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Public education system under strain as private schools thrive

public school

March 23, 2020 5 min read

5 min read

Consequences of the nationwide teacher strike that was instituted by public school teachers starting from 2018 and reached its climax in 2019, are rapidly manifesting themselves in Lesotho’s education system. A significant number of public schools, especially those in the rural areas have seen a sharp decline in their student rolls as more and more parents feel that they no longer provide quality education to their children. They argue that teachers leave their children unattended for long periods of time thus giving them ample time to experiment with drugs and exposing them to early marriage.

Seabata Khaebana, 36, of Nazareth in Maseru has no permanent job - he sustains his family through casual construction work but he took a decision to take his youngest child to a local private school starting in 2019 where he has to pay over M1 200 per annum in tuition fees.

“Quality of education at local public schools is depressing; I want the best education possible for my daughter. I want her to have a strong foundation. Public school teachers no longer have passion to teach our children. They take their own children to private schools – so what does that say about the quality of education they give to our children?” he asks.

Seabata’s views are shared by many parents who feel that the future of their children is blurry as long as the government does not come up with a viable intervention to redeem the tinted image of the public education system.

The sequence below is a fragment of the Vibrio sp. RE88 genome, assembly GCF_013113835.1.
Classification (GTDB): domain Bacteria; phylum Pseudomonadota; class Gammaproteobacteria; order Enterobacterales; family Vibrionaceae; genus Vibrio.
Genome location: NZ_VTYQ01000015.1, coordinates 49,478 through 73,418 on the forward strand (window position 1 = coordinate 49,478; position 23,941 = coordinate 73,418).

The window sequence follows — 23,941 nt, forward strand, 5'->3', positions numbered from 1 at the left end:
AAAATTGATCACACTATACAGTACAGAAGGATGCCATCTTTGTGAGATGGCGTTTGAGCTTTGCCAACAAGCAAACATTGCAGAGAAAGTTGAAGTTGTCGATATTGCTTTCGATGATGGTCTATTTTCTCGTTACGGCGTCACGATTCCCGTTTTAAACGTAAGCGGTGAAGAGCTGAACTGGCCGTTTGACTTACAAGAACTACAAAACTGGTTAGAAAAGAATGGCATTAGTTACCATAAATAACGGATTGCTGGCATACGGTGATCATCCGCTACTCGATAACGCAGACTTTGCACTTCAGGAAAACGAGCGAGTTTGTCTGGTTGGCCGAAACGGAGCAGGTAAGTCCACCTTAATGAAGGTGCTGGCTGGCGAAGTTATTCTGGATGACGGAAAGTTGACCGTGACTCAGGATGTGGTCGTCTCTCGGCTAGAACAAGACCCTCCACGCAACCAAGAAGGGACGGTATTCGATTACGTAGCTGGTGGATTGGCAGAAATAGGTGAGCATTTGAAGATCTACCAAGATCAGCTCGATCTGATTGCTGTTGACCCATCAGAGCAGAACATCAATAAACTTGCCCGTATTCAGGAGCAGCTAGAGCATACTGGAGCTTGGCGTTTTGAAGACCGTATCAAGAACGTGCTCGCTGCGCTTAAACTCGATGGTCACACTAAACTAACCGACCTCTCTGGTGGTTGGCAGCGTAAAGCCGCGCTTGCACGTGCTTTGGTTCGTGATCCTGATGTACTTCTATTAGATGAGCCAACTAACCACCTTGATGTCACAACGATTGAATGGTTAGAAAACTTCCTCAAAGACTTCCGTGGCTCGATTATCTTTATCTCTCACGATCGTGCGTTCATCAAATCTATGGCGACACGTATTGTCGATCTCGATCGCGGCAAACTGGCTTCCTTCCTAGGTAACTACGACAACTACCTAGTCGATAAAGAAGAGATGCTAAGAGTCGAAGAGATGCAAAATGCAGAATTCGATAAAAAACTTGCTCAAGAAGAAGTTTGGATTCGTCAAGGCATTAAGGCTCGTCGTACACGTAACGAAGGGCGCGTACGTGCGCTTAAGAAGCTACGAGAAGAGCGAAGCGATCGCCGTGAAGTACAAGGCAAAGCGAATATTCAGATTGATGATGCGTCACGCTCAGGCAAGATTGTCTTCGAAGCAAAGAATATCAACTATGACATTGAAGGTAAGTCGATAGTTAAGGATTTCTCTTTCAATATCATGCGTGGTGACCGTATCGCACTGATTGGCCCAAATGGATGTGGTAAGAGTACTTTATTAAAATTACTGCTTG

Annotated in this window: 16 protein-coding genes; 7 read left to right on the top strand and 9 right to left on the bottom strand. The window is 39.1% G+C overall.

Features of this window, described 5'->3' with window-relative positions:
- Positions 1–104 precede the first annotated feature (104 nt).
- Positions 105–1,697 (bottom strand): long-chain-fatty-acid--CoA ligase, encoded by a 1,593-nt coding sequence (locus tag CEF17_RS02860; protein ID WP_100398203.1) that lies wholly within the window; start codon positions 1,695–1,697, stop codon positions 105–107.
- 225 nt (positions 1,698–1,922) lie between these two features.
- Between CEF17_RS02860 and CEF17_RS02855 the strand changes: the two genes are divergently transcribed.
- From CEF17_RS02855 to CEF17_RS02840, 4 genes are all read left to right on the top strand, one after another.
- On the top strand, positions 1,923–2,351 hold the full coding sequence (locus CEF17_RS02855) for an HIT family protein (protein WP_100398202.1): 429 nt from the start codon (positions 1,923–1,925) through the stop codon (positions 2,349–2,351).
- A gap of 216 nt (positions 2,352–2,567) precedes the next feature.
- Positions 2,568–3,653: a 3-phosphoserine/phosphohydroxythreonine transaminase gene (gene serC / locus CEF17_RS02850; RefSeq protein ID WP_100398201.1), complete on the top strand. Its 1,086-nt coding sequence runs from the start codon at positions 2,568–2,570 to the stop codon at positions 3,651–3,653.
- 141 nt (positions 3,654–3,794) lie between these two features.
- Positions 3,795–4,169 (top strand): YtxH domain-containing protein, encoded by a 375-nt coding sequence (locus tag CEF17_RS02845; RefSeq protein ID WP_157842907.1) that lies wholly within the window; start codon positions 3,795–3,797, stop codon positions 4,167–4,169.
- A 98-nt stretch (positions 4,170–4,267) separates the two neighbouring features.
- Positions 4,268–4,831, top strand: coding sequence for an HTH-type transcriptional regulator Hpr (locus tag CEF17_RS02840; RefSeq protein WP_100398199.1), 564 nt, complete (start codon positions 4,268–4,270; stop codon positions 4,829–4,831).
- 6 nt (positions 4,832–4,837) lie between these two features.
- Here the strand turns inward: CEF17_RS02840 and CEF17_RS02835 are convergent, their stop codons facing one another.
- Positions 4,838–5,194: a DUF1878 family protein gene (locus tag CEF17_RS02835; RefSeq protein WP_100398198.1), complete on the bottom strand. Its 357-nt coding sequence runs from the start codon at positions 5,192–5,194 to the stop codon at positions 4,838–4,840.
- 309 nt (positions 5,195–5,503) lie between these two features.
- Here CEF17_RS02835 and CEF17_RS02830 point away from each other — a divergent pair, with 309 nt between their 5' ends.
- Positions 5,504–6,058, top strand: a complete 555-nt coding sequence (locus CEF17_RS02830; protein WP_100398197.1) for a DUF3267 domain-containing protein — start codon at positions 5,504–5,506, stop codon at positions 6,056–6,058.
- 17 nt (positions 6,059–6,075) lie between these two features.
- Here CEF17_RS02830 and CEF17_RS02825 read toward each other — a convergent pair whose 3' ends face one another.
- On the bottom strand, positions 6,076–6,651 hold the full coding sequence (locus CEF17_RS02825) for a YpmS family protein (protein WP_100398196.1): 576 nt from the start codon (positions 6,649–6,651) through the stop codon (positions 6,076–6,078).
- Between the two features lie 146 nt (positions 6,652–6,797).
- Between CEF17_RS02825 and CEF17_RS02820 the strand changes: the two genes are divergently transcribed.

According to one of the founders and principals of local private schools in Nazareth, Ms Matšeliso Sane of Smart Minds English Medium School, the teachers’ strike has been a huge blessing to them.

“We have been receiving new learners half-way through the year in 2019 from frustrated parents who took their children out of local public schools. In 2020 the number of new learners increased dramatically - more than at any other time,” she says. Another local private school, Livingstone English Medium, according to the principal Mr Mahloko Mosebinyane, also received a windfall of learners at the beginning of 2020 and the school expects more.

These pupils he says are from all the 13 public primary schools and three secondary schools in the Machache area.

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According to another principal who spoke on condition of anonymity, all local public primary schools have been affected.

“In our school, our roll was over 600 last year - this year we are over 100 short of that number. Other schools have suffered even more,” he said.

In addition to private schools making a killing from government’s neglect of the public education system, remedial class centres have mushroomed all over the country - targeting mostly high school students who performed poorly at the end of last year’s final examinations.

Shrinking school rolls are going to hit the teachers the hardest. In a worst case scenario, if this trend of learners leaving public schools goes on unabated, many teachers will be transferred to remote areas far away from their homes or laid off as the learner-teacher ratio would not allow for bloated teachers’ roll. This would be ironic because most of the concerns that the teachers’ unions raised upon embarking on strike are genuine and valid.